Hi, I’m Mike RobbGrieco. I work with the Media Education Lab at Temple University in Philadelphia where I am a 3 rd year doctoral student in Mass Media & Communications. I am here to share with you my excitement about the rise of remix culture. As an educator, I get really fired up about the potential of making and sharing remixes for engaging students’ media literacy skills.
[slide 2] I mean, I get really worked up—how can express this feeling, I mean, it’s like I become a fan, I get that rocked out, It’s like I get that “We will will wil rock you �” fan feeling, but it’s more, it’s also like a hip hop flow like “Jump Around, Jump Around, Jump up Jump up and get down—It’s like to make you understand how this stuff gets me goin I gotta have that hyped rock vibe and that hot rap vibe all mashed together and �… [change slide…strip shirt off to show tshirt with “Go Obama/ Go Phillies” remix image of Fairey’s Obama icon remix], run around audience as next slides change]
[song mashup plays over next 12 slides: “We will Jump you (Queen vs. House of Pain)” by Party Ben
Of course you do. So, you are participating in our pervasive remix culture in which our students are fully immersed. Remix is how our students take the culture out there in the world as represented in various media texts and make it their own, make it themselves. Remix is also how our students add their own personal and social experience of culture in here at home, locally, to the wider culture out there, how they add value to the culture they consume and make themselves understood to others. Here’s a nice introduction to remix culture as expressed in online video to give us all a common reference point. This was put together by the Center for social media at American University � [ 3 minutes + v ideo 3:26=7 minutes to this point]
Some folks find this ubiquitous remixing inauthentic, derivative, or worse, some fear remix is a prime way that oppressive cultural norms and stereotypes get recycled. Those are important concerns that we must face, but for me, they can’t eclipse the idea of kids using all that media they see and hear as an opportunity to comment and create, I can’t get enough of the idea of kids sharing their views and tastes by reshaping, repurposing, redistributing and recontextualizing all kinds of media. And I love the idea of students learning the languages of sound, visuals, moving images, and the written word by taking apart the stuff they see, hear and read, and putting back together in new ways.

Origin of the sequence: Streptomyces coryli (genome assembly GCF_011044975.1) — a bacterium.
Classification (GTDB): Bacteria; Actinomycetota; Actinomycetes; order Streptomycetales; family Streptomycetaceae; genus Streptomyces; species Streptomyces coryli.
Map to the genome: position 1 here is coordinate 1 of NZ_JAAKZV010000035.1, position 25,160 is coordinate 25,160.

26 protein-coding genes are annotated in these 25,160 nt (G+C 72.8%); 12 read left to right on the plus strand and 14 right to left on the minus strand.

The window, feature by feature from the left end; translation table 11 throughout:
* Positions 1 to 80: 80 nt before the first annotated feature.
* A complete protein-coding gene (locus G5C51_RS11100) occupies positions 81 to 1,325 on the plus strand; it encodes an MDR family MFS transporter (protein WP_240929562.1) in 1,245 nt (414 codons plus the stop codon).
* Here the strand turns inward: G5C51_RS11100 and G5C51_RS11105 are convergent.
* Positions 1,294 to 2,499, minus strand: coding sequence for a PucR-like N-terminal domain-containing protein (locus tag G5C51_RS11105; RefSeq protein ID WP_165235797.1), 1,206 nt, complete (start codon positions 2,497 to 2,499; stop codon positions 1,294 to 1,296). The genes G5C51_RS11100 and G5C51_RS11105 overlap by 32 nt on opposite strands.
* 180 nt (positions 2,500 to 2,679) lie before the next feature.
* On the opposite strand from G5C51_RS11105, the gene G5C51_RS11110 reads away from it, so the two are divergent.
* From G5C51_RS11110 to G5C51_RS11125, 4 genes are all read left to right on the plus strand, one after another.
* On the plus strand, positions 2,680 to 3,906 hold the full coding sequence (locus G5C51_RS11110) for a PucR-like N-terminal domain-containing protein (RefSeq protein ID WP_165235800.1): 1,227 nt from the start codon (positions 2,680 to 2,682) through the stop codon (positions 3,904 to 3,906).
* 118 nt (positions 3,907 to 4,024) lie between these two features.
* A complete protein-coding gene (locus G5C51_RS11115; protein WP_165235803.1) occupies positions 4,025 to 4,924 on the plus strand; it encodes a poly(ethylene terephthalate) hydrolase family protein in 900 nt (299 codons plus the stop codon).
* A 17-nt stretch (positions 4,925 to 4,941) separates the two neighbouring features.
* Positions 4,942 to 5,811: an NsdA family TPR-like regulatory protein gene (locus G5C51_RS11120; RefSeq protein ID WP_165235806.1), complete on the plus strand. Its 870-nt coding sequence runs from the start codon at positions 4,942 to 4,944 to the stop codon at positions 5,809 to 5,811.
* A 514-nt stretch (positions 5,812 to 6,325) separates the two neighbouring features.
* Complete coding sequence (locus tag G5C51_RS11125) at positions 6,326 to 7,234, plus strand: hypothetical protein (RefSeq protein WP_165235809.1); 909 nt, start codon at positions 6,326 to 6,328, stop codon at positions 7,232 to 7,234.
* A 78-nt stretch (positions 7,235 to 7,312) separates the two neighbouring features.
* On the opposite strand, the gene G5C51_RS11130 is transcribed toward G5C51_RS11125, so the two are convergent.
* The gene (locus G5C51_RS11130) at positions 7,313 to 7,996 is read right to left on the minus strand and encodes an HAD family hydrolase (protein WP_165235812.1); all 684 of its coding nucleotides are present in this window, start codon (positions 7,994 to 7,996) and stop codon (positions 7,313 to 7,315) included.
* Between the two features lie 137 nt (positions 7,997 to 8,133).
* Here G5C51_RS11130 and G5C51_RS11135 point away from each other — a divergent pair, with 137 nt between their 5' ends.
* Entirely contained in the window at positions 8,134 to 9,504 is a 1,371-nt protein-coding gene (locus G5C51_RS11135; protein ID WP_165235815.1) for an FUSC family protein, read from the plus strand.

Through my intro using Party Ben’s mashup of the rock band Queen, “We will rock you”, with House of Pain’s “Jump Around”, I hoped to show how remixes can be used in celebratory ways, to combine and augment themes—I was going for that amped up feeling of fanship, but also I think this Obama shirt, made and sold by an enterprising neighbor of mine in Philly, shows how juxtaposition in remix can help us consider absurd combinations in the allegiances and tastes that we have. And maybe my choice of using jock jams to kick off an academic presentation called your attention to that ironic element that thrives in remix culture, where genuine messages are subverted and critiqued even as they communicate their direct messages—my over the top expression of fandom was silly, but not untrue. This sort of remix allows me to bring together some disparate parts of myself, parts of myself that live in different cultural settings—my sports allegiance and political allegiance, my music taste and performance background mixed with my academic identity. Our students are doing the same things with their disparate media tastes and the different roles they play between home, school, work, and friendships. Remix can be a way to make sense and a way to participate in our remix culture.